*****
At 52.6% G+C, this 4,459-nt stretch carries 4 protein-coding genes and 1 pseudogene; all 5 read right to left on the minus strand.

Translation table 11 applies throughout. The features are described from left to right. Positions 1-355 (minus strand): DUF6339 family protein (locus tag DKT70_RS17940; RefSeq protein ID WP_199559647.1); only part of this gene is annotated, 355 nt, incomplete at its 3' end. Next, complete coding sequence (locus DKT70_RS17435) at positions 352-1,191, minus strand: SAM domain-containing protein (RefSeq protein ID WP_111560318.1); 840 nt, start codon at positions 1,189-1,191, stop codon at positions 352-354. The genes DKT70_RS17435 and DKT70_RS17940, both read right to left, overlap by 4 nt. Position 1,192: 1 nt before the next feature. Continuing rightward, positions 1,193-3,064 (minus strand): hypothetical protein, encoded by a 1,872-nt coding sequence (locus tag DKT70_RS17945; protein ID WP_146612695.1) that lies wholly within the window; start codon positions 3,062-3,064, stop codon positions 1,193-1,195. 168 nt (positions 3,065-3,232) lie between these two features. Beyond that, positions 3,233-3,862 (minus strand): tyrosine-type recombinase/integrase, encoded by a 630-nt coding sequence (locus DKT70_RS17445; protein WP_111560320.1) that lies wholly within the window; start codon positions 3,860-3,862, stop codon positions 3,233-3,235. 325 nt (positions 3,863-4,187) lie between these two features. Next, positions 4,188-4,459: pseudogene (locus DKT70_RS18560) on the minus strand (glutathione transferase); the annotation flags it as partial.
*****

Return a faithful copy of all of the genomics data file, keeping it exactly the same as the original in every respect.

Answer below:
At 52.6% G+C, this 4,459-nt stretch carries 4 protein-coding genes and 1 pseudogene; all 5 read right to left on the minus strand.

Translation table 11 applies throughout. The features are described from left to right. Positions 1-355 (minus strand): DUF6339 family protein (locus tag DKT70_RS17940; RefSeq protein ID WP_199559647.1); only part of this gene is annotated, 355 nt, incomplete at its 3' end. Next, complete coding sequence (locus DKT70_RS17435) at positions 352-1,191, minus strand: SAM domain-containing protein (RefSeq protein ID WP_111560318.1); 840 nt, start codon at positions 1,189-1,191, stop codon at positions 352-354. The genes DKT70_RS17435 and DKT70_RS17940, both read right to left, overlap by 4 nt. Position 1,192: 1 nt before the next feature. Continuing rightward, positions 1,193-3,064 (minus strand): hypothetical protein, encoded by a 1,872-nt coding sequence (locus tag DKT70_RS17945; protein ID WP_146612695.1) that lies wholly within the window; start codon positions 3,062-3,064, stop codon positions 1,193-1,195. 168 nt (positions 3,065-3,232) lie between these two features. Beyond that, positions 3,233-3,862 (minus strand): tyrosine-type recombinase/integrase, encoded by a 630-nt coding sequence (locus DKT70_RS17445; protein WP_111560320.1) that lies wholly within the window; start codon positions 3,860-3,862, stop codon positions 3,233-3,235. 325 nt (positions 3,863-4,187) lie between these two features. Next, positions 4,188-4,459: pseudogene (locus DKT70_RS18560) on the minus strand (glutathione transferase); the annotation flags it as partial.